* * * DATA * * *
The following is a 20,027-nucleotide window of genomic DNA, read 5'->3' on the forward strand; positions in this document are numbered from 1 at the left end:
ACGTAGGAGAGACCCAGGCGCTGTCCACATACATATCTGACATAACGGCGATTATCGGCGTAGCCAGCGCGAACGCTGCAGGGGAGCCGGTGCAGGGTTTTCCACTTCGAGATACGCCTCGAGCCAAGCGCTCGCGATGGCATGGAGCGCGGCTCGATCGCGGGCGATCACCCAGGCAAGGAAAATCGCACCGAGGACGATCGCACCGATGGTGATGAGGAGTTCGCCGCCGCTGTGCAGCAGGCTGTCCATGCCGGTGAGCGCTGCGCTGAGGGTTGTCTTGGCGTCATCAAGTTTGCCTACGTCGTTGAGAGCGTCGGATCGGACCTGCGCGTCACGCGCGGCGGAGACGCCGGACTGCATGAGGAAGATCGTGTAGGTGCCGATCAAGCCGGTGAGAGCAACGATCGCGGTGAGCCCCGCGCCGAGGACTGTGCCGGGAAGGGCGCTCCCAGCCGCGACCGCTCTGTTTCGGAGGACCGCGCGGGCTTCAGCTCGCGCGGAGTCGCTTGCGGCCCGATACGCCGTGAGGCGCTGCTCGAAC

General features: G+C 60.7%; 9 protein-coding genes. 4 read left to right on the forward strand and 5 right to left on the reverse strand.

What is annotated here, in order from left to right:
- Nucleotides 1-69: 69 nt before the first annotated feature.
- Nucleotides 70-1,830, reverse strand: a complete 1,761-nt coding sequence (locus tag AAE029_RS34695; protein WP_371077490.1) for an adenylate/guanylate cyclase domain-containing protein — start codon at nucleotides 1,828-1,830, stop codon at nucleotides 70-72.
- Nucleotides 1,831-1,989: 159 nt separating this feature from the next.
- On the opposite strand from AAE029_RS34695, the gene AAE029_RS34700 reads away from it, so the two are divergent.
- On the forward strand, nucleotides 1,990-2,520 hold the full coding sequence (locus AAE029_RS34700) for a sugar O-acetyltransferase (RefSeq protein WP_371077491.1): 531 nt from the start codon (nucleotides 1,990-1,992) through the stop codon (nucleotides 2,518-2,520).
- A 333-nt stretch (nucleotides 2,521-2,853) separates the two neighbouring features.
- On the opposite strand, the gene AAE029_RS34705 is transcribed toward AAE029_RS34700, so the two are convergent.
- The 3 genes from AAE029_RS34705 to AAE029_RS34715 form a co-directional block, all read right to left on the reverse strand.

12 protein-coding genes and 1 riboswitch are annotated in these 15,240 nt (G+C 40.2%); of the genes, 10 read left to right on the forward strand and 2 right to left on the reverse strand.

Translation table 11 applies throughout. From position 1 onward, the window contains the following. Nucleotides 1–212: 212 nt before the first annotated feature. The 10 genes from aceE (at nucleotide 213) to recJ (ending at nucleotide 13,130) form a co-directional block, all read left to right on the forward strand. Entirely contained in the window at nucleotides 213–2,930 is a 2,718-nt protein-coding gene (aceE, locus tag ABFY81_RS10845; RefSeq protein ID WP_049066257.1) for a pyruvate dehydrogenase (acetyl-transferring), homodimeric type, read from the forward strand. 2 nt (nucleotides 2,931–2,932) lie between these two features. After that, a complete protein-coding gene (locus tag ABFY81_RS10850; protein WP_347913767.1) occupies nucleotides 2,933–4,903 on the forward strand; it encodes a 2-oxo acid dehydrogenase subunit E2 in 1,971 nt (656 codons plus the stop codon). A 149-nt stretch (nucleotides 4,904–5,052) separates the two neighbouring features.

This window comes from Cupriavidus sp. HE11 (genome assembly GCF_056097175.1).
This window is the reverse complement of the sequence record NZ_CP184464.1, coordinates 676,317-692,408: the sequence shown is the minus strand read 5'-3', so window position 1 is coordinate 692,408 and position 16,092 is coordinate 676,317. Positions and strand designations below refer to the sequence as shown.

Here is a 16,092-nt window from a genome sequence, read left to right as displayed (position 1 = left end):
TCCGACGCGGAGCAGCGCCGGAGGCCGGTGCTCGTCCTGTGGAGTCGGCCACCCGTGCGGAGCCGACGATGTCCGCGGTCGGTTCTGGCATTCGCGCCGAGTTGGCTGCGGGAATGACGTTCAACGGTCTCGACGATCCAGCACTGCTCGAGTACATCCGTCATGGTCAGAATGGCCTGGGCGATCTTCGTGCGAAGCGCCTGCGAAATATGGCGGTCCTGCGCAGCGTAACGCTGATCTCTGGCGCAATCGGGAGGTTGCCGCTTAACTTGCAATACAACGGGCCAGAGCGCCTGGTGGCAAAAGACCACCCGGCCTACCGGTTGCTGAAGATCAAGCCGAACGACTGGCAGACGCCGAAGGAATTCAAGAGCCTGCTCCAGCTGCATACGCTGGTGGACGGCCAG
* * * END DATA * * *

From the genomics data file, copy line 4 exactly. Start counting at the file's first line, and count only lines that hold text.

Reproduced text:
What is annotated here, in order from left to right: